Alas, I wasn’t able to provide a galley guide for the Public Library Association conference this year, but that won’t keep us from hunting for galleys, will it? Aside from the intriguing works I’ll be introducing at our PLA Author Party, here are some titles I’d recommend, both from personal passion and from the conviction that they might otherwise be overlooked.
Take HarperCollins (#1837), for instance. Along with works by big-name authors like Christopher Moore and Francine Prose, I’m thrilled to see a debut book of poetry, Charlotte Boulay’s Foxes on the Trampoline. Boulay’s edgily intimate poems have appeared in places like The New Yorker and Slate and will appeal to more than just the cognoscenti. Carrie La Seur’s first novel, The Home Place, sounds as grand as its Montana setting, where the heroine returns to deal with family tragedy, and the author’s backstory adds interest. Erika Johansen is another newbie, but her ambitious fantasy, The Queen of the Tearling, promises to be a big book of the summer.
Among the exciting Minotaur titles you’ll find at the Macmillan booth (#1852), don’t overlook Jeffery Renard Allen’s richly written Song of the Shank (Graywolf), a new novel from the author of the remarkable Rails Under My Back about a 19th-century musical prodigy born a slave. Drop by the Workman booth (#1651) to pick up Gabrielle Zevin’s bookstore-based The Storied Life of A.J. Fikry—I don’t know anyone who doesn’t love this book—then proceed to Norton (#838) for Tania Malik’s Three Bargains, a debut novel about fathers and sons set in India. While you’re there, sorting through the Larry McMurtry and Richard Powers titles, you owe it to yourself to pick up Alexi Zentner’s The Lobster Kings, a King Lear–inspired tale set in contemporary Maine.
With Sam Kean’s The Tale of Dueling Neurosurgeons, a history of neurosurgery that will satisfy even the most science challenged, and Susie Jane Gilman’s The Ice Cream Queen of Orchard Street, a debut novel from the author of Kiss My Tiara, Hachette (#949) demonstrates some range. At Grove Atlantic (#1752), Lily King’s Euphoria, a novel inspired by the life of Margaret Mead, and Malcolm Brooks’s 1950s Montana–set Painted Horses hold sway, but don’t overlook Roxane Gay’s An Untamed State—it’s a visceral tale of social and sexual conflict set in Haiti. At Perseus Books Group (#1753), Linda Przybyszewski’s The Lost Art of Dress: The Women Who Once Made America Stylish offers history, fashion, and nostalgia in a lovely package. Look for a signing on 3/12 at 4:30.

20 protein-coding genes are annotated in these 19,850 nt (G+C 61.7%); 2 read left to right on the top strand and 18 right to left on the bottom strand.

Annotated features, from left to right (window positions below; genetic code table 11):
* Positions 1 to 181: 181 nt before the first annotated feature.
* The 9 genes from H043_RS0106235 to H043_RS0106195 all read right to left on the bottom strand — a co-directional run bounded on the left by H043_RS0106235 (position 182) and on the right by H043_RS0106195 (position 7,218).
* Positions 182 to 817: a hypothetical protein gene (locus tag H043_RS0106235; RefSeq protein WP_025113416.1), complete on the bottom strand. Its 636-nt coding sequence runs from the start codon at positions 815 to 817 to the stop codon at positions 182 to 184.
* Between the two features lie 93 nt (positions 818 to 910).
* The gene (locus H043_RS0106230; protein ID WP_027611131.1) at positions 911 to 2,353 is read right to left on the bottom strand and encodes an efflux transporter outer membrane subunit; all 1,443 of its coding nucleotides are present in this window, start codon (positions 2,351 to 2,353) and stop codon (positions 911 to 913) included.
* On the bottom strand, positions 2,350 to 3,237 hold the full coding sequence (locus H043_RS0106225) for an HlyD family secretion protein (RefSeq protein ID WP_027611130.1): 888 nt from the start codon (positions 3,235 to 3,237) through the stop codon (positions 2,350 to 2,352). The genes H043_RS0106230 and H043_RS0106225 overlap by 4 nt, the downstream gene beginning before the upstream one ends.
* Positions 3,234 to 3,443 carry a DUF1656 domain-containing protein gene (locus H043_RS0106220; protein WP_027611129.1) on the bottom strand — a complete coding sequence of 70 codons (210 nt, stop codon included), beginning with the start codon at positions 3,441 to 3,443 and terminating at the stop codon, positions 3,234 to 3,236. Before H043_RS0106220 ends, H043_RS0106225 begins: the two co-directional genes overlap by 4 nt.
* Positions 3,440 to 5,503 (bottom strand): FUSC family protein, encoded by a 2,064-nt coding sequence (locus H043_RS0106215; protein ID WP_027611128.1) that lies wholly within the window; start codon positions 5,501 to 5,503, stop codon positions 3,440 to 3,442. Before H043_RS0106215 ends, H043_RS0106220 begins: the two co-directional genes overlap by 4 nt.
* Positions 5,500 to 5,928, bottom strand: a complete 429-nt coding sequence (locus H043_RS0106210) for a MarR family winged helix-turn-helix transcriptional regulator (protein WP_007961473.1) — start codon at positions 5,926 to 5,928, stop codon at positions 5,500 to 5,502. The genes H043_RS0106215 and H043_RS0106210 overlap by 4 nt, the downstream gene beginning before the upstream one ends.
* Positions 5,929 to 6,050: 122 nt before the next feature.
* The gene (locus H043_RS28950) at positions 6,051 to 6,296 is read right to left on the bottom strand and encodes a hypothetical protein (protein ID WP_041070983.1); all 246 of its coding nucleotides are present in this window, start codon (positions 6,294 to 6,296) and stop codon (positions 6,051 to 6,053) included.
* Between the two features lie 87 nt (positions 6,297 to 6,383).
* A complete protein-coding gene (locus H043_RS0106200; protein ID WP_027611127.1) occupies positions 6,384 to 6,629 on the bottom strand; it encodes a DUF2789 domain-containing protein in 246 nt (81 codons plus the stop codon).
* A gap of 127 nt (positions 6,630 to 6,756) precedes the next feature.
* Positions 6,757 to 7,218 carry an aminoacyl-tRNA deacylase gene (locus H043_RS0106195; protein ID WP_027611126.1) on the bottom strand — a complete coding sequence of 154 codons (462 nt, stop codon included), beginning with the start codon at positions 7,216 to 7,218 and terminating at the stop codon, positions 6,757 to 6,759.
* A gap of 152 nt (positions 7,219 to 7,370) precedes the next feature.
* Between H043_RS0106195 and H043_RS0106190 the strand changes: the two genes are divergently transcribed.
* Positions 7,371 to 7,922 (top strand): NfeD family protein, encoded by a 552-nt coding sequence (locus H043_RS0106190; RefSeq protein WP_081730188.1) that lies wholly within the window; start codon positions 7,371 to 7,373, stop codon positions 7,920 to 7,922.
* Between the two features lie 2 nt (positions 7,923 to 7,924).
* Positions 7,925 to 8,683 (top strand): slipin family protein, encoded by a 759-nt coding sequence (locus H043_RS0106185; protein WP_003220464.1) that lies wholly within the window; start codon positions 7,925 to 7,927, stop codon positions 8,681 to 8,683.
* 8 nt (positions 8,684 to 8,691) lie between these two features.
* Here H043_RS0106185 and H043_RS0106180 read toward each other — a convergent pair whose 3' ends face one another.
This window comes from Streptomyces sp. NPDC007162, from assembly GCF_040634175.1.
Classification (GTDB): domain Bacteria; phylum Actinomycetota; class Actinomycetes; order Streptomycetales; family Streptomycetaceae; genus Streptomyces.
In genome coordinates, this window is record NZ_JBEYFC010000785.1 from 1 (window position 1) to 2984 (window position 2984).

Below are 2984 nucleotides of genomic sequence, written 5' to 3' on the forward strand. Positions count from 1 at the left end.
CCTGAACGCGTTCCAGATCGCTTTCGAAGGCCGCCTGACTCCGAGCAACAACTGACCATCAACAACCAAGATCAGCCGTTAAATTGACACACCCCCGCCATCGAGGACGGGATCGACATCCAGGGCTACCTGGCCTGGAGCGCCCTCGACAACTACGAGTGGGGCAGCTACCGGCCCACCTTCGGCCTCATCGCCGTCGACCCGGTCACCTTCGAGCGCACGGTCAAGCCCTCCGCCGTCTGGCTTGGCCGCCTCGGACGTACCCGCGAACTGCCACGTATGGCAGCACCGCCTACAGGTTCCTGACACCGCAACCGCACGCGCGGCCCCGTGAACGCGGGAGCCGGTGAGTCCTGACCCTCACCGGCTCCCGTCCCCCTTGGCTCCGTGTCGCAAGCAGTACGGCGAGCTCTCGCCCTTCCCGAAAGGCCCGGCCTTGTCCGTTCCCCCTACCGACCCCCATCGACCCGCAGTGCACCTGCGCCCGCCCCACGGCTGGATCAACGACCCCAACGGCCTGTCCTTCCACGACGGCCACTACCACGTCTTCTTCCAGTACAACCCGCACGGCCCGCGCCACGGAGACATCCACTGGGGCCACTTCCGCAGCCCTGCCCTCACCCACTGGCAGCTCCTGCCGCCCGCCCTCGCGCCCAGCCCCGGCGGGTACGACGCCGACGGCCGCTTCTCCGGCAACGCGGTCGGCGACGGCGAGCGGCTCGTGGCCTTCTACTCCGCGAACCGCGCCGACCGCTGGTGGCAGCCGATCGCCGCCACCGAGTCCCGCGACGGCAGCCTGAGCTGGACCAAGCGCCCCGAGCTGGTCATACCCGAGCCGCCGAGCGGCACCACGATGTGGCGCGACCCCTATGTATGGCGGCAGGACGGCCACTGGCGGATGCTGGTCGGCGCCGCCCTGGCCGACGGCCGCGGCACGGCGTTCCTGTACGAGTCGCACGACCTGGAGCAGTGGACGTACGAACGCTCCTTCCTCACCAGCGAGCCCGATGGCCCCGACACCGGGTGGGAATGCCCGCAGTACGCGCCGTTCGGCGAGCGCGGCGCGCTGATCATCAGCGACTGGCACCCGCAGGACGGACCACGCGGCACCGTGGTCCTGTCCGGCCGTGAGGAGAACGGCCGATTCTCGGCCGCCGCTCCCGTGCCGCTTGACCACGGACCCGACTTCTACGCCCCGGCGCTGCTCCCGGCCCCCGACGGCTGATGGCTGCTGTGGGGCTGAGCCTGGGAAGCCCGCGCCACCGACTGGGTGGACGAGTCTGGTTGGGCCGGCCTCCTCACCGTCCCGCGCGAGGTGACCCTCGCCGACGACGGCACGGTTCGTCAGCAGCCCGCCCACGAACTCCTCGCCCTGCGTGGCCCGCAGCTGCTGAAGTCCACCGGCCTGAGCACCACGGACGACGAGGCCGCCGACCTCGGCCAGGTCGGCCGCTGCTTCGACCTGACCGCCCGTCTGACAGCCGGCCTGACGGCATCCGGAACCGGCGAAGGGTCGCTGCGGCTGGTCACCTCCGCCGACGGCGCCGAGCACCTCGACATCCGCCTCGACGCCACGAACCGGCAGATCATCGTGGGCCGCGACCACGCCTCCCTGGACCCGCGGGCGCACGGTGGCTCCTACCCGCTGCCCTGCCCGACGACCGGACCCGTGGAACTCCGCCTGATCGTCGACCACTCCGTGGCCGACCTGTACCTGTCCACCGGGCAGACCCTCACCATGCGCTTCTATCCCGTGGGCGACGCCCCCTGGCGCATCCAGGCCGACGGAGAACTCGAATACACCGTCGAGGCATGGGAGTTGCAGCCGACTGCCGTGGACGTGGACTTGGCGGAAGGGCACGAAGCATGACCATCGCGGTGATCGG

Works by Sue Miller and Richard North Patterson are on tap at the Random booth (#1636), but Rufi Thorpe’s The Girls from Corona Del Mar, a debut novel bout female friendship under fire, is getting strong reviews, and Monica Byrne’s The Girl in the Road is absolutely mind-blowing, even for someone like me who doesn’t read much futuristic fantasy fiction.
Among the stack of 20 titles being brought by Simon & Schuster (#1537), Cara Hoffman’s Be Safe I Love You, about a troubled female Iraq War vet, has my attention now. For the future, I’ll be looking at PEN/Hemingway award winner Brando Skyhorse’s Take This Man, a memoir about the childhood his mother invented for him, and Matthew Thomas’s big-push Irish American epic, We Are Not Ourselves.
Finally, Penguin (#1736) routinely brings a truckload of galleys, and among them are always intriguing paperback originals that are great for libraries. The best-selling Sarah Jio’s Goodnight June is a departure whose heroine inherits a bookstore from a great-aunt who befriended Goodnight Moon‘s Margaret Wise Brown. Joel Dicker’s The Truth About the Harry Quebert Affair is an internationally best-selling literary thriller (it’s being published in 42 countries). And don’t miss Jennifer Scott’s The Accidental Book Club.